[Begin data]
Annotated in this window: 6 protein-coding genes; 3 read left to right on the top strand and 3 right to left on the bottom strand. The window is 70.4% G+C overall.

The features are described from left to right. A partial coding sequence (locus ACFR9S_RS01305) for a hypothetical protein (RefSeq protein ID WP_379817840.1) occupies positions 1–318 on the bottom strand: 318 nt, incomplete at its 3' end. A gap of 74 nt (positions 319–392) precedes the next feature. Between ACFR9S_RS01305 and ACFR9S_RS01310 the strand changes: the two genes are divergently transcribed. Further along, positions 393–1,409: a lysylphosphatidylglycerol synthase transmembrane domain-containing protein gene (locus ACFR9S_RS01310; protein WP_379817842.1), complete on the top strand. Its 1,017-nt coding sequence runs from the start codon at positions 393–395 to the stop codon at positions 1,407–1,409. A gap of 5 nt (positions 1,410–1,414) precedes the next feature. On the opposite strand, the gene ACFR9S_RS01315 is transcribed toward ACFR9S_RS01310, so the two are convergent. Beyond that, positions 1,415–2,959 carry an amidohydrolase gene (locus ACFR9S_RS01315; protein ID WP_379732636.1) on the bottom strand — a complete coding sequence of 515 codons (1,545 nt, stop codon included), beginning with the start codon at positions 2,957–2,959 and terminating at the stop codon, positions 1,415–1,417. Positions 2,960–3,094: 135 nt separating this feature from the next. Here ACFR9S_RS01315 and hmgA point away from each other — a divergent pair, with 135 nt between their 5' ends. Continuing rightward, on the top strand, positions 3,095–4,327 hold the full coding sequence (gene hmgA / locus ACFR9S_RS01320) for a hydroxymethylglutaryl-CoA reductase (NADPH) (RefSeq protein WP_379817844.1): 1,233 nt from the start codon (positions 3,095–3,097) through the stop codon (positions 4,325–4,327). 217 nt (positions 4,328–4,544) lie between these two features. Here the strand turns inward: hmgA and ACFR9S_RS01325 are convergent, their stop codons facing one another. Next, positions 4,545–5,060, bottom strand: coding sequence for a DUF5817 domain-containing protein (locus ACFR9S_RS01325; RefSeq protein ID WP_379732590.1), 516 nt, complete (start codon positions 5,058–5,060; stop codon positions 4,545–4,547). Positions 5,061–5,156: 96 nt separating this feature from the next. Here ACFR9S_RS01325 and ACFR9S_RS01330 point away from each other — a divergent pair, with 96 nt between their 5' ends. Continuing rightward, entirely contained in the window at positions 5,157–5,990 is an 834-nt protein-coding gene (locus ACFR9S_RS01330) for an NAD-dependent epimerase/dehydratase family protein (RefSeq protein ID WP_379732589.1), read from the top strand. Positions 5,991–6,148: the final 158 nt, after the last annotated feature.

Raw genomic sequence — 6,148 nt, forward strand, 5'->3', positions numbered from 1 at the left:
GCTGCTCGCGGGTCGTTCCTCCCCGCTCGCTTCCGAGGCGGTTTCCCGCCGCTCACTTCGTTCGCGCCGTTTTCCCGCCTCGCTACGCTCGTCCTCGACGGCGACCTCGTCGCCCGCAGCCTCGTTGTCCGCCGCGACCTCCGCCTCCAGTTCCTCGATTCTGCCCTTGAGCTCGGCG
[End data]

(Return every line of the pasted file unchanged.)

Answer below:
Annotated in this window: 6 protein-coding genes; 3 read left to right on the top strand and 3 right to left on the bottom strand. The window is 70.4% G+C overall.

The features are described from left to right. A partial coding sequence (locus ACFR9S_RS01305) for a hypothetical protein (RefSeq protein ID WP_379817840.1) occupies positions 1–318 on the bottom strand: 318 nt, incomplete at its 3' end. A gap of 74 nt (positions 319–392) precedes the next feature. Between ACFR9S_RS01305 and ACFR9S_RS01310 the strand changes: the two genes are divergently transcribed. Further along, positions 393–1,409: a lysylphosphatidylglycerol synthase transmembrane domain-containing protein gene (locus ACFR9S_RS01310; protein WP_379817842.1), complete on the top strand. Its 1,017-nt coding sequence runs from the start codon at positions 393–395 to the stop codon at positions 1,407–1,409. A gap of 5 nt (positions 1,410–1,414) precedes the next feature. On the opposite strand, the gene ACFR9S_RS01315 is transcribed toward ACFR9S_RS01310, so the two are convergent. Beyond that, positions 1,415–2,959 carry an amidohydrolase gene (locus ACFR9S_RS01315; protein ID WP_379732636.1) on the bottom strand — a complete coding sequence of 515 codons (1,545 nt, stop codon included), beginning with the start codon at positions 2,957–2,959 and terminating at the stop codon, positions 1,415–1,417. Positions 2,960–3,094: 135 nt separating this feature from the next. Here ACFR9S_RS01315 and hmgA point away from each other — a divergent pair, with 135 nt between their 5' ends. Continuing rightward, on the top strand, positions 3,095–4,327 hold the full coding sequence (gene hmgA / locus ACFR9S_RS01320) for a hydroxymethylglutaryl-CoA reductase (NADPH) (RefSeq protein WP_379817844.1): 1,233 nt from the start codon (positions 3,095–3,097) through the stop codon (positions 4,325–4,327). 217 nt (positions 4,328–4,544) lie between these two features. Here the strand turns inward: hmgA and ACFR9S_RS01325 are convergent, their stop codons facing one another. Next, positions 4,545–5,060, bottom strand: coding sequence for a DUF5817 domain-containing protein (locus ACFR9S_RS01325; RefSeq protein ID WP_379732590.1), 516 nt, complete (start codon positions 5,058–5,060; stop codon positions 4,545–4,547). Positions 5,061–5,156: 96 nt separating this feature from the next. Here ACFR9S_RS01325 and ACFR9S_RS01330 point away from each other — a divergent pair, with 96 nt between their 5' ends. Continuing rightward, entirely contained in the window at positions 5,157–5,990 is an 834-nt protein-coding gene (locus ACFR9S_RS01330) for an NAD-dependent epimerase/dehydratase family protein (RefSeq protein ID WP_379732589.1), read from the top strand. Positions 5,991–6,148: the final 158 nt, after the last annotated feature.

Raw genomic sequence — 6,148 nt, forward strand, 5'->3', positions numbered from 1 at the left:
GCTGCTCGCGGGTCGTTCCTCCCCGCTCGCTTCCGAGGCGGTTTCCCGCCGCTCACTTCGTTCGCGCCGTTTTCCCGCCTCGCTACGCTCGTCCTCGACGGCGACCTCGTCGCCCGCAGCCTCGTTGTCCGCCGCGACCTCCGCCTCCAGTTCCTCGATTCTGCCCTTGAGCTCGGCG